Wednesday, April 25, 2018
Health

Rate of uninsured kids drops in U.S., Florida

More Florida children have health insurance, but the state still has one of the nation's highest rates of uninsured kids, according to a new report by the Georgetown University Center for Children and Families.

Not quite 11 percent of Florida children — about 436,000 — lack health insurance, a rate that is still higher than the national average rate of 7.2 percent, the report says. Florida ranks among the top six states with the highest numbers of uninsured children, according to the study.

"Florida can continue to make progress and cover the remaining uninsured children by removing roadblocks such as the five year waiting period for children of lawfully residing immigrants," Leah Barber-Heinz of Florida CHAIN said in a statement.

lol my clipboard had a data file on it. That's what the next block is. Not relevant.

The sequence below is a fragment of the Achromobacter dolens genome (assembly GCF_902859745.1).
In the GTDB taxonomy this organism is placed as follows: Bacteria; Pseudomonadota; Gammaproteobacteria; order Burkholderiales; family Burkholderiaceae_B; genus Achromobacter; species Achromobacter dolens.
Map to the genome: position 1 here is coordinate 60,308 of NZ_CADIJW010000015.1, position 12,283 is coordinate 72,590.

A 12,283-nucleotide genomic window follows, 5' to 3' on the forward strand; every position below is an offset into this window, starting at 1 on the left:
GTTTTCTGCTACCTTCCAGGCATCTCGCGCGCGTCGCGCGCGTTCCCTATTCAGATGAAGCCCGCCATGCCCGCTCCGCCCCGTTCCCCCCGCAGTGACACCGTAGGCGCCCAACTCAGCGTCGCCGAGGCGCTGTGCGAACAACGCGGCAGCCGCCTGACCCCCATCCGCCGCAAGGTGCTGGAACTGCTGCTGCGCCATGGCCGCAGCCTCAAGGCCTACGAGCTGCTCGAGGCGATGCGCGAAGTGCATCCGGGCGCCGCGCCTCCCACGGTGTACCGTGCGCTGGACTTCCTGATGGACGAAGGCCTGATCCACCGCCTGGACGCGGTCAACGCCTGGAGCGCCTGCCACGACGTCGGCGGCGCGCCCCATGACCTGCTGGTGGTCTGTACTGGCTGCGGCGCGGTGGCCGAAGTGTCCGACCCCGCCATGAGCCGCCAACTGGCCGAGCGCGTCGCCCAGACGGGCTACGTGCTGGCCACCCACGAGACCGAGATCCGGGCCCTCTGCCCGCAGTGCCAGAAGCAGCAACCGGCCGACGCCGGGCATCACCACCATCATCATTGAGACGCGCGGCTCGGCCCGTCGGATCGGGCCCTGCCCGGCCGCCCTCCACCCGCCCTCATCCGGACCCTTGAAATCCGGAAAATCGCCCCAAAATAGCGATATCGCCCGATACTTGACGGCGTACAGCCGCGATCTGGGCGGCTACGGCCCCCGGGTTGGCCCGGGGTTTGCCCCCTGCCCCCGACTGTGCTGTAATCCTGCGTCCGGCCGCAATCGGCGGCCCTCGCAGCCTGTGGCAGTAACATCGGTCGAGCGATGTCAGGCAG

Consumer advocates say when parents get coverage, it's more likely their kids will, too.

"Florida can also do right by our kids by expanding Medicaid coverage for their parents and other adults," said Barber-Heinz. "When parents don't have to worry about unpaid medical bills, the whole family is more financially secure and children's health needs are more likely to be met."

The Georgetown report attributes the decline from 2010 to 2012 to the success of Medicaid and the Children's Health Insurance Program (CHIP), known as Kid Care in Florida. Most uninsured children are eligible for KidCare — call 1-888-540-5437 to learn more.

The CHIP program could grow even more critical for lower-income families. The Affordable Care Act contains a so-called "family glitch'' that is unlikely to be fixed easily in the current political climate. The glitch: large employers must provide "affordable" insurance only for full-time workers – not for their families.

Workers who have access to affordable coverage (costing no more than 9.5 percent of income) are disqualified from subsidies on the insurance Marketplace that otherwise would help them afford family coverage. So many may need to insure their children under CHIP.

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